AM has been modeled extensively over the last 30 years (Brink, 2007; Chan et al., 2013), dating back to the seminal work of Perelson et al., showing that cycling of B cells between the DZ and the LZ is optimal for affinity gain (Kepler and Perelson, 1993; Oprea and Perelson, 1997). Meyer-Hermann et al. (2012) developed very detailed simulations capbable of reproducing the dynamics and interactions of individual B and T cells within a GC. More recently, several computational studies (Chaudhury et al., 2014; Luo and Perelson, 2015; Wang et al., 2015; Shaffer et al., 2016) have investigated the effect of different immunization strategies with multiple variant antigens on the development of cross-reactive antibodies. Many of these models assume that selection is done by eliminating cells with low affinity BCR (Figge, 2005; Zhang and Shakhnovich, 2010). However, new evidence suggests that the extent of B cell proliferation in the DZ is proportional to the strength of the signal the B cell has received in the LZ (Victora et al., 2010; Gitlin et al., 2014, 2015) which can lead to rapid expansion of the progeny of a selected cell. We denote these two scenarios “death-limited” and “birth-limited” selection respectively. Since there is a minimum threshold for any response, and proliferation is related to BCR affinity, we suggest that both are needed to explain AM. We use here tools from population dynamics and stochastic processes to show that the AM process and clonal selection can be understood in terms of stochastic clonal competition, leading to an inherently probabilistic selection of fitter clones.

We estimate numerically clonal loss (homogenization) in a GC and show that the magnitude by which affinity changes per single mutation is the determinant factor in explaining clonal homogenization rate. Because clonal selection is a stochastic process, we show that clonal diversity has a large variability between different GCs. While we do not include spatial resolution of B cell LZ-DZ migration (Figge et al., 2008), recycling of antibodies (Zhang et al., 2013), the model captures qualitatively the essence of clonal selection with effective rates of birth, death and mutation. We suggest that the basic aspects of clonal diversity in the GC can be captured using simple population dynamics models.

Model Description

AM as a Birth-Death-Mutation Process

We model B cell proliferation and death during the GCR using a birth-death (BD) process (Renshaw, 1991). AID mutates the gene encoding for the BCR (Muramatsu et al., 2000) and as a consequence, affinity for the antigen changes. The resulting increase (or decrease) in affinity translates to a higher (lower) fitness of the B cell. Regarding the stochastic variation of BCR in affinity space as a form of diffusion, the model resembles a “birth-death-diffusion process” (Adke and Moyal, 1963).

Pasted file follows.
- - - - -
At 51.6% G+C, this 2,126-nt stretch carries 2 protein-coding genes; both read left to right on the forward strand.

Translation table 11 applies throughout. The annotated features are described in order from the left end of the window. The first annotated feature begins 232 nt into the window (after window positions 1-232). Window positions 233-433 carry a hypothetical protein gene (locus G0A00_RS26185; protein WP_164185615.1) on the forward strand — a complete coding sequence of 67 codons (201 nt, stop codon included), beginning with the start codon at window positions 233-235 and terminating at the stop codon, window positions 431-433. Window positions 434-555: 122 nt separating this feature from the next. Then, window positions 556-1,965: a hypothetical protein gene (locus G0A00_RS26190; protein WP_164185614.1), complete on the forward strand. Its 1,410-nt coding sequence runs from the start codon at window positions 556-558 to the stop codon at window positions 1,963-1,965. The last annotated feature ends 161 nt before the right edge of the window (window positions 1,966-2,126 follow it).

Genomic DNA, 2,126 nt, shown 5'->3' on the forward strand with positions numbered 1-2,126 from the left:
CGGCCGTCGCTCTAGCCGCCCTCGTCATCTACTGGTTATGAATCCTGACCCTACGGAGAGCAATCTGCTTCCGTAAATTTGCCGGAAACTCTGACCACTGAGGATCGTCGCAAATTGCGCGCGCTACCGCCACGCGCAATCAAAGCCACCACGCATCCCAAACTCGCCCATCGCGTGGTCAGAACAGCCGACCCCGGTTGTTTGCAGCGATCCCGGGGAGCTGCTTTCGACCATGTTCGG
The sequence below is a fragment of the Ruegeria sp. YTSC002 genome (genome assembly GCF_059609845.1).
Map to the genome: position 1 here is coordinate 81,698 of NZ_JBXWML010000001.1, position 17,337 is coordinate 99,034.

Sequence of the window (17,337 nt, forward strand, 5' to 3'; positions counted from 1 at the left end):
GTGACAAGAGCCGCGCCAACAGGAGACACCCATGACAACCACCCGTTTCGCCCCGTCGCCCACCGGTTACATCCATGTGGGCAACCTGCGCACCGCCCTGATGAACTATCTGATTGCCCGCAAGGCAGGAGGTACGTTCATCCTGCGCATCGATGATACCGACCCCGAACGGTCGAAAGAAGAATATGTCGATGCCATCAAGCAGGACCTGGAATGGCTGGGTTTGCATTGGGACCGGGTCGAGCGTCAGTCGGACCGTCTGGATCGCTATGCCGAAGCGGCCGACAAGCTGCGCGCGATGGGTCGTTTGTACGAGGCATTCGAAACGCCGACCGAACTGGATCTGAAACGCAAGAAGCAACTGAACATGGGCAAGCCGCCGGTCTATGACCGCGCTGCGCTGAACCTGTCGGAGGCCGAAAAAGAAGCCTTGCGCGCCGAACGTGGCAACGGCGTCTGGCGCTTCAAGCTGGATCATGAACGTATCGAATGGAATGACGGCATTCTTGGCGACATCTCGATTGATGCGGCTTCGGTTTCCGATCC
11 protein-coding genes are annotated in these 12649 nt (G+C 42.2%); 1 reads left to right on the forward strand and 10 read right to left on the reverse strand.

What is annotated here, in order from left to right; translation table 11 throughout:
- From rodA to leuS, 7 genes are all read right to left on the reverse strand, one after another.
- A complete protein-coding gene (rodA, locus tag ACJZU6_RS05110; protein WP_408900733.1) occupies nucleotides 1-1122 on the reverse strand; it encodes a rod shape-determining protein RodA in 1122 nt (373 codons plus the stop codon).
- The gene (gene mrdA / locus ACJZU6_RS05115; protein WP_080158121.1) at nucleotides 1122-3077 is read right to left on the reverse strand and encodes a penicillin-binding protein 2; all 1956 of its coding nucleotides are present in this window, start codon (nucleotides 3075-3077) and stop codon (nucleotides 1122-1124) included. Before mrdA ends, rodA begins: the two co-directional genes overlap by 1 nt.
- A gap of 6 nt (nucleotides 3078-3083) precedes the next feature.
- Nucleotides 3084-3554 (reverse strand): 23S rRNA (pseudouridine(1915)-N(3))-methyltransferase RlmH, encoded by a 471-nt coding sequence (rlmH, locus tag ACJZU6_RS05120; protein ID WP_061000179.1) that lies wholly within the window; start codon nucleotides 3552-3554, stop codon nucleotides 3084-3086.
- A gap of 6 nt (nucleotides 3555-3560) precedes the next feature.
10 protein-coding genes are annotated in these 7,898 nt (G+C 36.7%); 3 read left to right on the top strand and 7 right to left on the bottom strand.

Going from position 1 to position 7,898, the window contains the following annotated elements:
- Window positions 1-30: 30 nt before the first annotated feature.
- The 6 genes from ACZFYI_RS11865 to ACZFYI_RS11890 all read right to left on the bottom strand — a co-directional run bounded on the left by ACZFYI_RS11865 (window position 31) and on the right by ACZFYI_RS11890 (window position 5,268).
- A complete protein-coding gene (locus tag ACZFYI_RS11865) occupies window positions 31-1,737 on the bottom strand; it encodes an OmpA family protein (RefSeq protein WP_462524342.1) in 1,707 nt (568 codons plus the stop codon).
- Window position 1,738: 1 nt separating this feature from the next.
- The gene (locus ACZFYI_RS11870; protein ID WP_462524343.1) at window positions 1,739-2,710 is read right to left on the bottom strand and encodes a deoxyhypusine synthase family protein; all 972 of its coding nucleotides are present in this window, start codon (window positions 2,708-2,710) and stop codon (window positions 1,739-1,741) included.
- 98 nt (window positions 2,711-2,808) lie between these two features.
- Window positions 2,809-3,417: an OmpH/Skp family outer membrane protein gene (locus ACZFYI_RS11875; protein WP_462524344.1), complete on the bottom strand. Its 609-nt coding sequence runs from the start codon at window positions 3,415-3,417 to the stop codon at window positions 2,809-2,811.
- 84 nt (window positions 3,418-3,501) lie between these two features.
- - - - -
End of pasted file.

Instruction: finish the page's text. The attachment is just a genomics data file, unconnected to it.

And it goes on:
Growth Phase

In the first days following immunization, while the GC is still coalescing, B cells proliferate without competition, creating a pool of cells on which AM may operate. Few or no mutations are introduced to the BCR sequence at this early stage. We start from a simple birth/death (BD) process using an agent-based model. Each cell is associated with a birth rate λ and a death rate μ (see Figure 1A). We assume that a GCR starts with M different clones and the system evolves for a period of 6 days, which we denote by Tgrowth (Jacob et al., 1991; see Figure 1B).


Figure 1. Germinal Center reaction as a birth-death-mutation process. (A) Schematics representation of the agent based model. Each cell has a birth rate (λ), a death rate (μ). Upon division the BCR affinity changes according to Equation (9) with a constant D. (B) Example of a single simulation. The free growth phase lasts for 6 days, followed by a competitive phase lasting 16 days. Each colored curve represents a different clone. The parameters used in the simulation are detailed in Table 1 but with D = 0.01.

During the growth phase, the probability distribution Pni(t) of the number of cells ni that belong to clone i evolves in time according to the master equation (Bailey, 1990):

Pni(t)t=λn1Pni1(t)+μn+1Pni+1(t)                       (λn+μn)Pni(t)  for ni=1,..,,P0i(t)t=μ1P1i(t),    (1)

where (in the absence of interactions): λn = and μn = and P0i is the probability of extinction of clone i. The average number of cells 〈ni〉 in clone i, after time t is given by (Bailey, 1990).

ni(t)=ni(t=0)e(λμ)t.    (2)

The time dependent extinction probability of a clone is

p0i(t)=μ(e(λμ)t1)λe(λμ)tμ,    (3)

and the size distribution of a clone lineage is

pni(t)=(1p0)(1λp0/μ)(λp0/μ)ni for ni1.    (4)

Both equations are the solution of Equation (1). After Tgrowth, there is a supply of cells on which AM can work, while some clones disappear. This distribution function is the starting point for the competitive phase of the GCR.

For our parameter choices (see Table 1), which represents a GC development, the average lineage size of a clone at the end of the growth phase (6 days) is 〈ni(6 days)〉 = 20 cells, the total number of surviving cells is 〈N(6 days)〉 = 1000 cells, while p0(6 days) ≈ 2/3 corresponding to an average of 50 × 1/3 ≈ 17 surviving clones. This number is lower than the number of surviving clones in Tas et al. (2016) which was 50–200 but as we are interested in the qualitative behavior of the system, we choose a smaller number to facilitate the numerical calculations.